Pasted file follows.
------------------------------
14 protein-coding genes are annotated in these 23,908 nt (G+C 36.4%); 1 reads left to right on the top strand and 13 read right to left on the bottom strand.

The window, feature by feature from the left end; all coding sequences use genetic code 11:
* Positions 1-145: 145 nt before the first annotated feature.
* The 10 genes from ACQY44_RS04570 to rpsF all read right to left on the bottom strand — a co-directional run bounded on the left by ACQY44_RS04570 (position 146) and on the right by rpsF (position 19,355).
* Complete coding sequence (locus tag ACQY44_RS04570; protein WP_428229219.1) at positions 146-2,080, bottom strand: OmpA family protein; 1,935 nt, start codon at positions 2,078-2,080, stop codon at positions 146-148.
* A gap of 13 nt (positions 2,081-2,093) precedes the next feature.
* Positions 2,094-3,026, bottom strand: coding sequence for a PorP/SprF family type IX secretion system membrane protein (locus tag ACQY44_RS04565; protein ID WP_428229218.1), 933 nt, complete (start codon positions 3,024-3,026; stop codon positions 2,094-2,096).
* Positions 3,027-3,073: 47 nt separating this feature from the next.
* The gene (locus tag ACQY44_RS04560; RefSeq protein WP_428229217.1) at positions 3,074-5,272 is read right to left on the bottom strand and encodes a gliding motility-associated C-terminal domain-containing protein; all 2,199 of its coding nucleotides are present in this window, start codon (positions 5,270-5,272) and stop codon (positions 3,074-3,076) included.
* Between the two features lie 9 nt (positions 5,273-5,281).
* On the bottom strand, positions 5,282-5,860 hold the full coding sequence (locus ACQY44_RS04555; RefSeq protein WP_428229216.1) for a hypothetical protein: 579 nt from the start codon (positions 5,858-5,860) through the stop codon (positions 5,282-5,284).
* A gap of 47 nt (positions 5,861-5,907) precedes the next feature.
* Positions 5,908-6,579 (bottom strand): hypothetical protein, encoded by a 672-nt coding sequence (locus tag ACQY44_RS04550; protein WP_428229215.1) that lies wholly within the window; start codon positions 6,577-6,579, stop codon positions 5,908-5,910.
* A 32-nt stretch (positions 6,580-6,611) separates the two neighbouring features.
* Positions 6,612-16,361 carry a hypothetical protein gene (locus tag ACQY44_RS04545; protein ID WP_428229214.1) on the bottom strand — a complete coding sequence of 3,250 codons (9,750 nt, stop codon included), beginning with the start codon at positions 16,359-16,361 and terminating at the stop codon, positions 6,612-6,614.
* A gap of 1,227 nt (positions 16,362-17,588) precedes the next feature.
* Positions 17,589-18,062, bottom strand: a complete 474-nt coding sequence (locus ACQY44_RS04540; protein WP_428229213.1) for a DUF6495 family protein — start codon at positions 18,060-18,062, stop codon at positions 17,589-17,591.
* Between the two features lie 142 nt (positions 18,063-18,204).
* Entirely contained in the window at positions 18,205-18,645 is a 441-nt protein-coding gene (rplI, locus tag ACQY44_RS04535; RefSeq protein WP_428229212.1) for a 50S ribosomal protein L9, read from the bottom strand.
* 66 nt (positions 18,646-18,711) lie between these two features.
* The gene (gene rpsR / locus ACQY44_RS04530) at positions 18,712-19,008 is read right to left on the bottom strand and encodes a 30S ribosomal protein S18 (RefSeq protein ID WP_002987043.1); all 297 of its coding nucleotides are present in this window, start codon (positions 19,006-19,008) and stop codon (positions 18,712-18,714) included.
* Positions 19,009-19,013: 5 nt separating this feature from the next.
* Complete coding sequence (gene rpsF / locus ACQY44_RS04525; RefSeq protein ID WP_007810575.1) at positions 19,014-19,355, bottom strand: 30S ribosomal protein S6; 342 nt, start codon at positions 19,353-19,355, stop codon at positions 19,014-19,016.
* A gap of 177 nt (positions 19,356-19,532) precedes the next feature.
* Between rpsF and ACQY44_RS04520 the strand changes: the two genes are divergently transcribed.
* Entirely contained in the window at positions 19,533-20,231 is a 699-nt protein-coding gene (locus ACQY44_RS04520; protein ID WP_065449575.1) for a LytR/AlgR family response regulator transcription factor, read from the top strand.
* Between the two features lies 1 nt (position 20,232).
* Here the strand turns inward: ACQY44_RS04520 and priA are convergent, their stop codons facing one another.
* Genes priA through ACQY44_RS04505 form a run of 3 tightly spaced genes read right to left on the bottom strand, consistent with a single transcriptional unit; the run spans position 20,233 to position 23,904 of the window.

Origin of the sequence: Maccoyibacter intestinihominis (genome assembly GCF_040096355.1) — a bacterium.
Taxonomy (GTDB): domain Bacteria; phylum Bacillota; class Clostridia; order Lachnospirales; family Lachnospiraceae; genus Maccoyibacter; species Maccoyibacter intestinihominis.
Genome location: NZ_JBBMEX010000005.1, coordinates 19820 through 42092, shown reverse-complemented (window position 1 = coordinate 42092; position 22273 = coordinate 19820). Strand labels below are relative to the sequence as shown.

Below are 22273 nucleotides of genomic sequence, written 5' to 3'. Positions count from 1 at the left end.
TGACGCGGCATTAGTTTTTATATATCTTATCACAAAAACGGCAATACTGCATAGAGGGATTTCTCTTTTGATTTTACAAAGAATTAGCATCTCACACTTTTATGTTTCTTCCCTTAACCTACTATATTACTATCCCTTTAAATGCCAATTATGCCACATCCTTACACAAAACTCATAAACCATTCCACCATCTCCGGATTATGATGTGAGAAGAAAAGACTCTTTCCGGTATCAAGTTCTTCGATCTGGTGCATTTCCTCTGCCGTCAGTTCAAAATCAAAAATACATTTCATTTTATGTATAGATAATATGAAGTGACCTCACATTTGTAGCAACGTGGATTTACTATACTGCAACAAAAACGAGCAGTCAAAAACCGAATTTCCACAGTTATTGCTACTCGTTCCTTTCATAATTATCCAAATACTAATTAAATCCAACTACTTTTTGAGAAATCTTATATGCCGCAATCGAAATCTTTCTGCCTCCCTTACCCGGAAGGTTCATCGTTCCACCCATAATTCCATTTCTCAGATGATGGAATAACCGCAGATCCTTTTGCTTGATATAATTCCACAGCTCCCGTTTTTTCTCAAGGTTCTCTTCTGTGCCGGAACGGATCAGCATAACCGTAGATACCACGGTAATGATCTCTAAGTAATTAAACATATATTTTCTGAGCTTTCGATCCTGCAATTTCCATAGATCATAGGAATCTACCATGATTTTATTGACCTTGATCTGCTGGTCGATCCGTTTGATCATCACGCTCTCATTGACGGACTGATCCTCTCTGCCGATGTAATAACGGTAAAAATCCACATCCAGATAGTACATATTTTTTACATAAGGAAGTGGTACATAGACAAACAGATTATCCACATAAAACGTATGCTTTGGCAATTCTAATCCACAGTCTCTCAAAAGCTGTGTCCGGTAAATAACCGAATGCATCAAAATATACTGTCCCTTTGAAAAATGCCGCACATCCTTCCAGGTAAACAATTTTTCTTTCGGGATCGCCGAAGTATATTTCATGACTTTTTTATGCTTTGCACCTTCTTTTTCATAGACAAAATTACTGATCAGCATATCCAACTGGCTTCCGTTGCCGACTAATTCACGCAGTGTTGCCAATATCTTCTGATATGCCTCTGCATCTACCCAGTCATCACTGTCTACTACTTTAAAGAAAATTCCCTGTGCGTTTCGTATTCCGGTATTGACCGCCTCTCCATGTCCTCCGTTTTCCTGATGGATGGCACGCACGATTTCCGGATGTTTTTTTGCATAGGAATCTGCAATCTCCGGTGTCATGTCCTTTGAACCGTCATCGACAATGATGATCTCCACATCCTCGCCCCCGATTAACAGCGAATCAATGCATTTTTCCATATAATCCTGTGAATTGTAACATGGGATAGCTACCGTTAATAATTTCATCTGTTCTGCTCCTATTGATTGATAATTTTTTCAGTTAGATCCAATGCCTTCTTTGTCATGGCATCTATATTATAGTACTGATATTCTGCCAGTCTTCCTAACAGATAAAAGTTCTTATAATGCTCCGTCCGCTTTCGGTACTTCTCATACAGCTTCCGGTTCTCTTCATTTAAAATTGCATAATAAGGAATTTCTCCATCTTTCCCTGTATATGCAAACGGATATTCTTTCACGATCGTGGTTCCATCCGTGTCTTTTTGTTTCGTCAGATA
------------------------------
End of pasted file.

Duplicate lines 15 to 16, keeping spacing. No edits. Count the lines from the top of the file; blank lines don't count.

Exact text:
* Positions 6,612-16,361 carry a hypothetical protein gene (locus tag ACQY44_RS04545; protein ID WP_428229214.1) on the bottom strand — a complete coding sequence of 3,250 codons (9,750 nt, stop codon included), beginning with the start codon at positions 16,359-16,361 and terminating at the stop codon, positions 6,612-6,614.
* A gap of 1,227 nt (positions 16,362-17,588) precedes the next feature.